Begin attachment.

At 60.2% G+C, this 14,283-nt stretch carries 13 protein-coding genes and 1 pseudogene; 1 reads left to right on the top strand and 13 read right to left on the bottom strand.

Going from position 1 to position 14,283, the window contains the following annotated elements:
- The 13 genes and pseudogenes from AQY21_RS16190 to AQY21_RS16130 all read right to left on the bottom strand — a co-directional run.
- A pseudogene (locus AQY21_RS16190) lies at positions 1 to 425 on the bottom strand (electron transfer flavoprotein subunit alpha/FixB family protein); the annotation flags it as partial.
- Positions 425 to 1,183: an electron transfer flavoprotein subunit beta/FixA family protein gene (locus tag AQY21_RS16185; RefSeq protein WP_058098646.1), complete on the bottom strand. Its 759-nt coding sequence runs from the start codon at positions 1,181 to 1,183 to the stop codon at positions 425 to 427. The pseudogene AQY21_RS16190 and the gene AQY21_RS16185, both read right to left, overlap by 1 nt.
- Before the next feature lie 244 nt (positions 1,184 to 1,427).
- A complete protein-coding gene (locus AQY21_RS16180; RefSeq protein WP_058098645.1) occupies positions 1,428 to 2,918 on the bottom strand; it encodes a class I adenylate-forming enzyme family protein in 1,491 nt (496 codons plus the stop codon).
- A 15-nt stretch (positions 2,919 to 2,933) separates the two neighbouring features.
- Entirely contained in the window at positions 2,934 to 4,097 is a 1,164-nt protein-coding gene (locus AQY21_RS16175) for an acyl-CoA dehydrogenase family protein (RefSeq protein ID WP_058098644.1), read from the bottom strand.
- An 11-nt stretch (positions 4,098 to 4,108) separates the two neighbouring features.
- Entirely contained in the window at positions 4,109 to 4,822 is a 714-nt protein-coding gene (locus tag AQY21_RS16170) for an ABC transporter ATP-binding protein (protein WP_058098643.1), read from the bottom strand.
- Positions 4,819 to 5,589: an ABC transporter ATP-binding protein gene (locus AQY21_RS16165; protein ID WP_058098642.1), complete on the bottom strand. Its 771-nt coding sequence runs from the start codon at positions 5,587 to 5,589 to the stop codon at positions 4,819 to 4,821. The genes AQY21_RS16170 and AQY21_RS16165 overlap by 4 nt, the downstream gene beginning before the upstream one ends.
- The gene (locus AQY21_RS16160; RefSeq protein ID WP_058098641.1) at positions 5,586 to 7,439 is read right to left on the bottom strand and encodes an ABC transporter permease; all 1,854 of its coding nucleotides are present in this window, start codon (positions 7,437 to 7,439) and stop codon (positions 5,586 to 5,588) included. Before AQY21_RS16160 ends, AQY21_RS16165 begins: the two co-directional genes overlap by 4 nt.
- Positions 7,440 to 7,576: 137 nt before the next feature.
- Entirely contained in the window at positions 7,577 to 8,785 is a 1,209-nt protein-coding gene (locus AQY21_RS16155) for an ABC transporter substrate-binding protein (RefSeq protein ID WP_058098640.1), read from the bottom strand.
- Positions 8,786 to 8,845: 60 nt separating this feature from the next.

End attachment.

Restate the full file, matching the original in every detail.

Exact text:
At 60.2% G+C, this 14,283-nt stretch carries 13 protein-coding genes and 1 pseudogene; 1 reads left to right on the top strand and 13 read right to left on the bottom strand.

Going from position 1 to position 14,283, the window contains the following annotated elements:
- The 13 genes and pseudogenes from AQY21_RS16190 to AQY21_RS16130 all read right to left on the bottom strand — a co-directional run.
- A pseudogene (locus AQY21_RS16190) lies at positions 1 to 425 on the bottom strand (electron transfer flavoprotein subunit alpha/FixB family protein); the annotation flags it as partial.
- Positions 425 to 1,183: an electron transfer flavoprotein subunit beta/FixA family protein gene (locus tag AQY21_RS16185; RefSeq protein WP_058098646.1), complete on the bottom strand. Its 759-nt coding sequence runs from the start codon at positions 1,181 to 1,183 to the stop codon at positions 425 to 427. The pseudogene AQY21_RS16190 and the gene AQY21_RS16185, both read right to left, overlap by 1 nt.
- Before the next feature lie 244 nt (positions 1,184 to 1,427).
- A complete protein-coding gene (locus AQY21_RS16180; RefSeq protein WP_058098645.1) occupies positions 1,428 to 2,918 on the bottom strand; it encodes a class I adenylate-forming enzyme family protein in 1,491 nt (496 codons plus the stop codon).
- A 15-nt stretch (positions 2,919 to 2,933) separates the two neighbouring features.
- Entirely contained in the window at positions 2,934 to 4,097 is a 1,164-nt protein-coding gene (locus AQY21_RS16175) for an acyl-CoA dehydrogenase family protein (RefSeq protein ID WP_058098644.1), read from the bottom strand.
- An 11-nt stretch (positions 4,098 to 4,108) separates the two neighbouring features.
- Entirely contained in the window at positions 4,109 to 4,822 is a 714-nt protein-coding gene (locus tag AQY21_RS16170) for an ABC transporter ATP-binding protein (protein WP_058098643.1), read from the bottom strand.
- Positions 4,819 to 5,589: an ABC transporter ATP-binding protein gene (locus AQY21_RS16165; protein ID WP_058098642.1), complete on the bottom strand. Its 771-nt coding sequence runs from the start codon at positions 5,587 to 5,589 to the stop codon at positions 4,819 to 4,821. The genes AQY21_RS16170 and AQY21_RS16165 overlap by 4 nt, the downstream gene beginning before the upstream one ends.
- The gene (locus AQY21_RS16160; RefSeq protein ID WP_058098641.1) at positions 5,586 to 7,439 is read right to left on the bottom strand and encodes an ABC transporter permease; all 1,854 of its coding nucleotides are present in this window, start codon (positions 7,437 to 7,439) and stop codon (positions 5,586 to 5,588) included. Before AQY21_RS16160 ends, AQY21_RS16165 begins: the two co-directional genes overlap by 4 nt.
- Positions 7,440 to 7,576: 137 nt before the next feature.
- Entirely contained in the window at positions 7,577 to 8,785 is a 1,209-nt protein-coding gene (locus AQY21_RS16155) for an ABC transporter substrate-binding protein (RefSeq protein ID WP_058098640.1), read from the bottom strand.
- Positions 8,786 to 8,845: 60 nt separating this feature from the next.